The Medici Conspiracy : The Illicit Journey of Looted Antiquities-- From Italy's Tomb Raiders to the World's Greatest Museums
The story begins, as stories do in all good thrillers, with a botched robbery and a police chase. Eight Apuleian vases of the fourth century B.C. are discovered in the swimming pool of a German-based art smuggler. More valuable than the recovery of the vases, however, is the discovery of the smuggler's card index detailing his deals and dealers. It reveals the existence of a web of tombaroli ,tomb raiders, who steal classical artifacts, and a network of dealers and smugglers who spirit them out of Italy and into the hands of wealthy collectors and museums. Peter Watson, a former investigative journalist for the London Sunday Times and author of two previous exposes of art world scandals, names the key figures in this network that has depleted Europe's classical artifacts. Among the loot are the irreplaceable and highly collectable vases of Euphronius, the equivalent in their field of the sculpture of Bernini or the painting of Michelangelo. The narrative leads to the doors of some major institutions: Sothebys, the Getty Museum in L.A., the Museum of Fine Arts in Boston, and the Metropolitan Museum of Art in New York among them. Filled with great characters and human drama, The Medici Conspiracy authoritatively exposes another shameful round in one of the oldest games in the world: theft, smuggling and duplicitous dealing, all in the name of art.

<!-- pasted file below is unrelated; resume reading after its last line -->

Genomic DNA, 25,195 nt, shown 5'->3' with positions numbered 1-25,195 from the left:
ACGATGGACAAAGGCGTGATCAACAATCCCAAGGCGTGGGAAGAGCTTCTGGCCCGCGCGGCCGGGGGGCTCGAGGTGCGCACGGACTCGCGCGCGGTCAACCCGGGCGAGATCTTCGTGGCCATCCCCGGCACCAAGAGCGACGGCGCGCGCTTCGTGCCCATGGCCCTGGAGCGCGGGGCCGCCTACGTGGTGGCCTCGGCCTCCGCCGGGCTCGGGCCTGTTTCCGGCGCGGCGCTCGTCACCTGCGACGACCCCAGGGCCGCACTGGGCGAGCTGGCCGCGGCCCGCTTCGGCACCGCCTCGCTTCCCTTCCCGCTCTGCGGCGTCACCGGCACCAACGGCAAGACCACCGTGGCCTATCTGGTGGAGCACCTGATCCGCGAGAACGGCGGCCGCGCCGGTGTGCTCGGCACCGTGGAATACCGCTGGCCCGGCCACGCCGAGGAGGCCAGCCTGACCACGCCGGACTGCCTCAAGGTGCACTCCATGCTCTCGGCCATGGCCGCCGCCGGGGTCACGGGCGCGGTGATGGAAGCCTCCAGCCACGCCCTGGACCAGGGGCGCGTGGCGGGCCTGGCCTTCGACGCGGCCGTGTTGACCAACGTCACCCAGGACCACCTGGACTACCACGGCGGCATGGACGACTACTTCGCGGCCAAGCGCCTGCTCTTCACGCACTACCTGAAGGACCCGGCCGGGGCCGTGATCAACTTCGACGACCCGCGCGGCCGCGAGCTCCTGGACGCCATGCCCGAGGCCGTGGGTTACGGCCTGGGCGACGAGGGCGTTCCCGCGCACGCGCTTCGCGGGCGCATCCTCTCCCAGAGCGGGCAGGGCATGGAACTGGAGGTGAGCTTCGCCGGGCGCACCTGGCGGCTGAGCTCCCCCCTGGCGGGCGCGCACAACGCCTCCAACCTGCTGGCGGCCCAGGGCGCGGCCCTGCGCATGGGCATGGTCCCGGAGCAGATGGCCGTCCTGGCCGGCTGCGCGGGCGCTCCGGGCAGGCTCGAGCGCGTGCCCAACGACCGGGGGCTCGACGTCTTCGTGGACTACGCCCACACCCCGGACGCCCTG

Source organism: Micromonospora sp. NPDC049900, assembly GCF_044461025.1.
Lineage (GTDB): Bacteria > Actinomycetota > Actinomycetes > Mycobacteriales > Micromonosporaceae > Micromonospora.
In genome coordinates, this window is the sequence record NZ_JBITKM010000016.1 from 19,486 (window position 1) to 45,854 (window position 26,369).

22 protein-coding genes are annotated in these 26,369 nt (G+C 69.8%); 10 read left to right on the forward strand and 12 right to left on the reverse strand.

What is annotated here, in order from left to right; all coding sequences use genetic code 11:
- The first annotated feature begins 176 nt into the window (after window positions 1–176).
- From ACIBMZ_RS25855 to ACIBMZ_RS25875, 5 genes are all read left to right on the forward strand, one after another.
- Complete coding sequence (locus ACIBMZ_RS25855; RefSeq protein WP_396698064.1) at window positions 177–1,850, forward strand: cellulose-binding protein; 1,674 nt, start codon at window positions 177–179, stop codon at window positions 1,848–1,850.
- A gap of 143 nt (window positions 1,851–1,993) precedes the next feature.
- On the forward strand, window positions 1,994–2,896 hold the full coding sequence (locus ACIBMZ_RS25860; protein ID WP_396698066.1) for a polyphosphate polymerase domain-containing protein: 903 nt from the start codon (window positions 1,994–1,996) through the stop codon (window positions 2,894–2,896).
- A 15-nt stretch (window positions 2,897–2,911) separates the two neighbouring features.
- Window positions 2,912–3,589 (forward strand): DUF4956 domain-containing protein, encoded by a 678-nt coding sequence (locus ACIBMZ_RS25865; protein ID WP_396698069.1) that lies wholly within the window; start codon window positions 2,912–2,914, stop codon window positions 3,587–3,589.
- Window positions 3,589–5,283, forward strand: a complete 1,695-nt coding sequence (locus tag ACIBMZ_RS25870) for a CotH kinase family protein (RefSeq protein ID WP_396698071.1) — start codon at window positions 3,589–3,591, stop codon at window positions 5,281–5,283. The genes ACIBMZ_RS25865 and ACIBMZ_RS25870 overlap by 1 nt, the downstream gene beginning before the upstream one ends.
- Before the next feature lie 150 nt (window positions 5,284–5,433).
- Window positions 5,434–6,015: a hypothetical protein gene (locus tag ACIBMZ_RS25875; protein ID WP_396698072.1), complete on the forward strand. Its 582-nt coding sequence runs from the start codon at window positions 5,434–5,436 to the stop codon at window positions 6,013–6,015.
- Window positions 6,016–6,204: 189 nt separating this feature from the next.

- Paperback | 448 pages
- 166 x 222 x 28mm | 532g
- 12 Jun 2007
- INGRAM PUBLISHER SERVICES US
- New York, United States
- New ed
- 16 pages b&w photographs
"The Medici Conspiracy is not, as its title might suggest, an allusion to historical Florentine intrigue - though the tale is worthy of such a connection... Written like a detective story... the book is a thoroughly researched, pacey and accessible read." The Guardian "The Medici Conspiracy documents convincingly - indeed takes the lid off - the extraordinary way that some of the world's most famous museums, aided by some of the most prominent collectors, have paid corrupt dealers millions of dollars to obtain notable antiquities looted from ancient sites in Italy and beyond and then illegally exported... At times the tale is as complex as The Da Vinci Code, but this time the cast is composed of real characters. This is not fiction.... Watson and Todeschini have written a fascinating account of conspiracy and corruption in high places. It will rock the world of the complacent collectors who ask no questions. It shows how several museums have undermined their own reputations. And it is a rattling good read." The Evening Standard "Watson combines methodical research with the tension of a thriller and genuine passion for his subject." Scotland on Sunday "(B)rilliant... This real-life conspiracy should oust The Da Vinci Code from every bookshelf" New Scientist "(G)ripping... As a portrait of venality, The Medici Conspiracy is both shocking and compelling." The Observer "Reading almost like a thriller at times, this is an exciting expose of a huge criminal trade." Publishing News"
About Peter Watson
Peter Watson writes for the New York Times and has written weekly columns on the art market for the London Sunday Times, Observer and Evening Standard. In June 1997, he was appointed Research Associate at the McDonald Institute for Archaeological Research in the University of Cambridge. He is the author of The Caravaggio Conspiracy, From Manet to Manhattan,and Sotheby's: The Inside Story. Cecilia Todeschini is a researcher and translator who has worked for the BBC, ITV, CBS, ABC, and NBC. She has covered papal conclaves as well as the great mafia trials in Italy among many other subjects.